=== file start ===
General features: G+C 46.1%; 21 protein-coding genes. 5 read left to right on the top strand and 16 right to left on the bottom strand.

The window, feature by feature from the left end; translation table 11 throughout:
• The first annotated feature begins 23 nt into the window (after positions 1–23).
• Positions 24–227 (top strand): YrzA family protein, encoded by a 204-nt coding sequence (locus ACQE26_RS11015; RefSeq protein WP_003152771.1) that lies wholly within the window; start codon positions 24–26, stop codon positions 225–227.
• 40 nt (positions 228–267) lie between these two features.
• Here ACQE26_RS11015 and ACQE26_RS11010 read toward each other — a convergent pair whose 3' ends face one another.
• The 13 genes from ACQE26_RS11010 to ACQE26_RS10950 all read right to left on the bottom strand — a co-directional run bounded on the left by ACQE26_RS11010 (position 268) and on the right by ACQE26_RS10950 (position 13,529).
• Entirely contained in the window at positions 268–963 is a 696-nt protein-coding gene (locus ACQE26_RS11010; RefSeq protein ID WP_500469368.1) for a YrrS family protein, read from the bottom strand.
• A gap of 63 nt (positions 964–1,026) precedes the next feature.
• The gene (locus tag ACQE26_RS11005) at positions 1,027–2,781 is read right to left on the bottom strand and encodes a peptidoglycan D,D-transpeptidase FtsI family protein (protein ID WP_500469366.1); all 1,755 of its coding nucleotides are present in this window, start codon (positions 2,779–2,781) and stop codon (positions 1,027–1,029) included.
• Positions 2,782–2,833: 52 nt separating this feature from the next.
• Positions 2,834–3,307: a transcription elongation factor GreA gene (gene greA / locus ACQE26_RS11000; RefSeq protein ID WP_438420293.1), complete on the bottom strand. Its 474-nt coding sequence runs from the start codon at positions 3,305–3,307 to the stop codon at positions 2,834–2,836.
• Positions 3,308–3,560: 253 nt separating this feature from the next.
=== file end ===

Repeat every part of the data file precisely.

General features: G+C 46.1%; 21 protein-coding genes. 5 read left to right on the top strand and 16 right to left on the bottom strand.

The window, feature by feature from the left end; translation table 11 throughout:
• The first annotated feature begins 23 nt into the window (after positions 1–23).
• Positions 24–227 (top strand): YrzA family protein, encoded by a 204-nt coding sequence (locus ACQE26_RS11015; RefSeq protein WP_003152771.1) that lies wholly within the window; start codon positions 24–26, stop codon positions 225–227.
• 40 nt (positions 228–267) lie between these two features.
• Here ACQE26_RS11015 and ACQE26_RS11010 read toward each other — a convergent pair whose 3' ends face one another.
• The 13 genes from ACQE26_RS11010 to ACQE26_RS10950 all read right to left on the bottom strand — a co-directional run bounded on the left by ACQE26_RS11010 (position 268) and on the right by ACQE26_RS10950 (position 13,529).
• Entirely contained in the window at positions 268–963 is a 696-nt protein-coding gene (locus ACQE26_RS11010; RefSeq protein ID WP_500469368.1) for a YrrS family protein, read from the bottom strand.
• A gap of 63 nt (positions 964–1,026) precedes the next feature.
• The gene (locus tag ACQE26_RS11005) at positions 1,027–2,781 is read right to left on the bottom strand and encodes a peptidoglycan D,D-transpeptidase FtsI family protein (protein ID WP_500469366.1); all 1,755 of its coding nucleotides are present in this window, start codon (positions 2,779–2,781) and stop codon (positions 1,027–1,029) included.
• Positions 2,782–2,833: 52 nt separating this feature from the next.
• Positions 2,834–3,307: a transcription elongation factor GreA gene (gene greA / locus ACQE26_RS11000; RefSeq protein ID WP_438420293.1), complete on the bottom strand. Its 474-nt coding sequence runs from the start codon at positions 3,305–3,307 to the stop codon at positions 2,834–2,836.
• Positions 3,308–3,560: 253 nt separating this feature from the next.